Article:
On Fridays, we feature five food finds selected by local chefs and personalities. This week’s picks come from Jenn Riesman, pastry chef of Fossett’s at Keswick Hall. A native Texan, before coming to Fossett’s, in Riesman was Bakery Manager of Austin’s Delish Bakery and Pastry Sous Chef of La Condesa.
1) Monte Cristo at West Main. “You can’t go wrong with a well-made Monte Cristo. Also a great place for brunch.”
2) Ham and Cheese Croissant at Paradox Pastry. “The perfect on-the-go breakfast.”
3) Iced Coffee at La Taza. “The best iced coffee in town. It doesn’t even need sugar. Strong but super smooth.”
4) Smoked Trout Sandwich at Blue Moon Diner. “Nice to just sit at the bar, listening to music.”
5) Papas Bravas at MAS Tapas. “The only thing you really need on a late Friday night is a good drink and potatoes with aioli.”
One of the area’s top winemakers is joining forces with a rising star chef for a serious wine dinner later this month at Fossett’s Restaurant at Keswick Hall. For nearly 25 years, Luca Paschina of Barboursville Vineyards has reigned as one of the kings of Virginia winemaking, winning accolade after accolade. Aaron Cross is the latest in a line of talented chefs to helm the kitchen of Fossett’s, one of the most prestigious positions in town (think Craig Hartman and Dean Maupin). Cross’s move to Fossett’s in 2012 even won notice from the national food website Eater.com.
On August 27, Cross will prepare a multi-course menu paired with Barboursville wines hand-picked by Paschina, who will be on hand to discuss the wines and pairings. Paschina did not hesitate to accept the invitation to Fossett’s. “I always enjoy it in full,” he said. “Great food and location.” Dinners like this, he explained, are where he can really see all of his work come to fruition.
The menu for the evening is “inviting, refreshing and seasonal,” said Paschina. A crawfish mousseline, with crispy okra, melted leeks, and brown butter nage will be paired with one of our favorite Virginia whites, the Vermentino Reserve. Barboursville’s 2012 Viognier Reserve will accompany halibut, with tomato confit, black truffle butter, and petite herb salad. And, Barboursville’s heaviest hitter, Octagon, will be paired with crown roasted duck breast from Free Union Grass Farm, with pencil cob grits, duck rillete agnolotti, and candied onions. Finally, Barboursville’s luscious dessert wine, Phileo, will wash down a dessert of peaches with jasmine tea cremeux, hibiscus plum sorbet, peach butter, and benne rice beignets.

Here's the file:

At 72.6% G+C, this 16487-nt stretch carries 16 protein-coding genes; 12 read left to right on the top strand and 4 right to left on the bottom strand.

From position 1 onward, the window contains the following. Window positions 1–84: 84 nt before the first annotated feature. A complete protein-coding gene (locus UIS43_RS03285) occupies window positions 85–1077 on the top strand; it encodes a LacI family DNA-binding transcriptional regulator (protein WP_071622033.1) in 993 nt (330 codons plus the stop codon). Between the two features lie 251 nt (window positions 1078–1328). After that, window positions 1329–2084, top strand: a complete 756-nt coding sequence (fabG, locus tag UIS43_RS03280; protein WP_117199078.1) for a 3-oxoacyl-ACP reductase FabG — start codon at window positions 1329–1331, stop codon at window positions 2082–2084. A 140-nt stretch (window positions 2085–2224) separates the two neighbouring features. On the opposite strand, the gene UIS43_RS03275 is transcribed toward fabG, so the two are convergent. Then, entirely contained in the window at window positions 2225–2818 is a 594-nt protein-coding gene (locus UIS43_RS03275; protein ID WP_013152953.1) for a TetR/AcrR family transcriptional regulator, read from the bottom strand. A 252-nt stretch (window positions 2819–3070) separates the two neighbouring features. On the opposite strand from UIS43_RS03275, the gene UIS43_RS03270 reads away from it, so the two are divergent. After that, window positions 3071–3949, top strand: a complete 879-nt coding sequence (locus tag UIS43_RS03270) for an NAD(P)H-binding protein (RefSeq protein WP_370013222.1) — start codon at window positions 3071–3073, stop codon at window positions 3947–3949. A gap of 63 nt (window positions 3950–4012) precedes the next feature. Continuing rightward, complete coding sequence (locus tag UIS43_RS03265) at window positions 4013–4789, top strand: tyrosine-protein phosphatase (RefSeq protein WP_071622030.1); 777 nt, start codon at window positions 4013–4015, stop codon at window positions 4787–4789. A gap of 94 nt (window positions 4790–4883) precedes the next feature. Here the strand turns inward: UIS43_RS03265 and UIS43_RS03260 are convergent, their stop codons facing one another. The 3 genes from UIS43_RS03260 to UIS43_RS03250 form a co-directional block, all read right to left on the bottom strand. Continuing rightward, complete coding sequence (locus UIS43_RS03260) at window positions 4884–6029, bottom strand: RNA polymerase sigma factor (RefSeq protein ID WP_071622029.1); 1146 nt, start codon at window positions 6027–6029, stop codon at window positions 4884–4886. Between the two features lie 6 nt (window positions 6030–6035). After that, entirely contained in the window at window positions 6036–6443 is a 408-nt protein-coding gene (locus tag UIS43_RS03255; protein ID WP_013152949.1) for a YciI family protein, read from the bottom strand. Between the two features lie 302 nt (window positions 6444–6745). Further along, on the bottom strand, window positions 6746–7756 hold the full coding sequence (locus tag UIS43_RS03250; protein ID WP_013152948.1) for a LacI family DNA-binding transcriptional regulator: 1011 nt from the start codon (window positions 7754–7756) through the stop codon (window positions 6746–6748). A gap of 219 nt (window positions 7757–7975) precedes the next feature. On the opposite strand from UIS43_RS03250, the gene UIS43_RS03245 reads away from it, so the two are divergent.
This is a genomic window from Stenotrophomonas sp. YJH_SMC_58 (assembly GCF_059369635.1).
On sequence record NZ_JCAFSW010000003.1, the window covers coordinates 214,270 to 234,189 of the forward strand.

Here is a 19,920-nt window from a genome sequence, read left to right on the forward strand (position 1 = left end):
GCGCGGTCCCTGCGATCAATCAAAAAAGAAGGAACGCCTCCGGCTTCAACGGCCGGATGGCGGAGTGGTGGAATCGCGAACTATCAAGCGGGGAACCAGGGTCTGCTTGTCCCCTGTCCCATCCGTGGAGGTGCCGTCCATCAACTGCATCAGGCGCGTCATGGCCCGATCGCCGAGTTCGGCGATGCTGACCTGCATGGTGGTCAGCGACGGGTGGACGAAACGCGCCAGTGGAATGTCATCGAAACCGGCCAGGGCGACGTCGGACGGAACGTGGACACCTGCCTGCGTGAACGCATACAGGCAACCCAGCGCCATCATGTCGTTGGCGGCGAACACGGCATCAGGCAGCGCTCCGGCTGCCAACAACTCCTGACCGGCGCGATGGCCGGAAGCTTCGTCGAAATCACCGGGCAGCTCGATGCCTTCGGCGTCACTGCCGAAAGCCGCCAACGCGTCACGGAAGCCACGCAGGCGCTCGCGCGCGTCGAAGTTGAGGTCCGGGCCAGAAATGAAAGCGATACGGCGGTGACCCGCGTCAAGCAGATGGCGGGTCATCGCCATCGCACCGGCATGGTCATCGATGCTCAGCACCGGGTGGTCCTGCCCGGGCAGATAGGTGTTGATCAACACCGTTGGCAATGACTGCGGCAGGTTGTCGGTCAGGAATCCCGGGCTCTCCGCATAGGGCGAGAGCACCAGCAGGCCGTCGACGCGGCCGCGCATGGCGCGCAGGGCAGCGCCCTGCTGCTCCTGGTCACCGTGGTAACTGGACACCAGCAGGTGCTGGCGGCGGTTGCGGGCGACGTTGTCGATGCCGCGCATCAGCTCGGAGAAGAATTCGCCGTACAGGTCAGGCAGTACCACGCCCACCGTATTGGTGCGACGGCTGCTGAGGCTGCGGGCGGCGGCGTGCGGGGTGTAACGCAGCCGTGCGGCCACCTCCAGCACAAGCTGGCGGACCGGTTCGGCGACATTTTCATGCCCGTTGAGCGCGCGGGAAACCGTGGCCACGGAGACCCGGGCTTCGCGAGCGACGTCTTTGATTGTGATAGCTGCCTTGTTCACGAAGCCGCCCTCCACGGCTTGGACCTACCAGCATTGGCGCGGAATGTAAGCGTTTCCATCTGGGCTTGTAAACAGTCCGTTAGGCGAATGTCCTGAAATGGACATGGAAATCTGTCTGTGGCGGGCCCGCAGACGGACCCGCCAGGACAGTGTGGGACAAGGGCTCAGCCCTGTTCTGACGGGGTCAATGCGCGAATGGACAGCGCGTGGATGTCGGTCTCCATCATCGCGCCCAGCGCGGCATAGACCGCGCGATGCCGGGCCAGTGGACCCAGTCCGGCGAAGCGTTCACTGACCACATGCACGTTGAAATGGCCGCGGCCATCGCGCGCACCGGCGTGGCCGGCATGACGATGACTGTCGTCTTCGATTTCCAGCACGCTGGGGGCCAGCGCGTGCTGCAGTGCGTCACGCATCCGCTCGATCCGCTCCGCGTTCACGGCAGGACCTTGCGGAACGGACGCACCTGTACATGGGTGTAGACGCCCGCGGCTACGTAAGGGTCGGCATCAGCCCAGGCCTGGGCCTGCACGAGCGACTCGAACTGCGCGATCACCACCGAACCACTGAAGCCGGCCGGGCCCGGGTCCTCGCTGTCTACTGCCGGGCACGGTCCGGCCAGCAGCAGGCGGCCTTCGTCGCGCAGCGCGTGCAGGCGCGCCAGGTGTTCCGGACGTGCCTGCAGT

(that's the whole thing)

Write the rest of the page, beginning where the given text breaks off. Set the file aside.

A dinner this special seems likely to sell out. Before it does, you can book your spot at 434-979-3440.
It’s James Beard Foundation’s Local Dish. Throughout September and October, six area restaurants are among top spots around the country that the James Beard Foundation has accepted to create a dish that conveys their local cuisine. One dollar from the sale of each dish will go towards the educational efforts of the James Beard Foundation. We’re featuring the Charlottesville restaurants’ dishes here on The Charlottesville 29, and next up is Fossett’s Restaurant at Keswick Hall.
Chef Aaron Cross, who joined Fossett’s last year, has created a Slow Cooked “Best of What’s Around” Beef with roasted corn risotto, crispy radish salad, and fortified braising jus ($30). Cross calls it the “best of what’s to braise,” as the cut of beef he’s using will depend on what’s available — either bottom round, shank, or chuck. Cross explains:
The corn I’ve stockpiled up on from the Local Food Hub and its coming from Rockbridge. I would love to be romantic and say that in the spirit of Jefferson its all Golden Bantam, but I’ve seen silver queen, bi-color, peaches-and-cream, and a couple other types come through. I’ve pickled, roasted, and frozen all that I can because it mostly likely won’t continue to keep rolling in past the next couple of weeks. The greens for the salad on top are a Manakintowne Farms mix of shoots and sprouts and bolstered by some shaved Keswick radishes and finished with a fresh herb crumble and the reduced braising jus.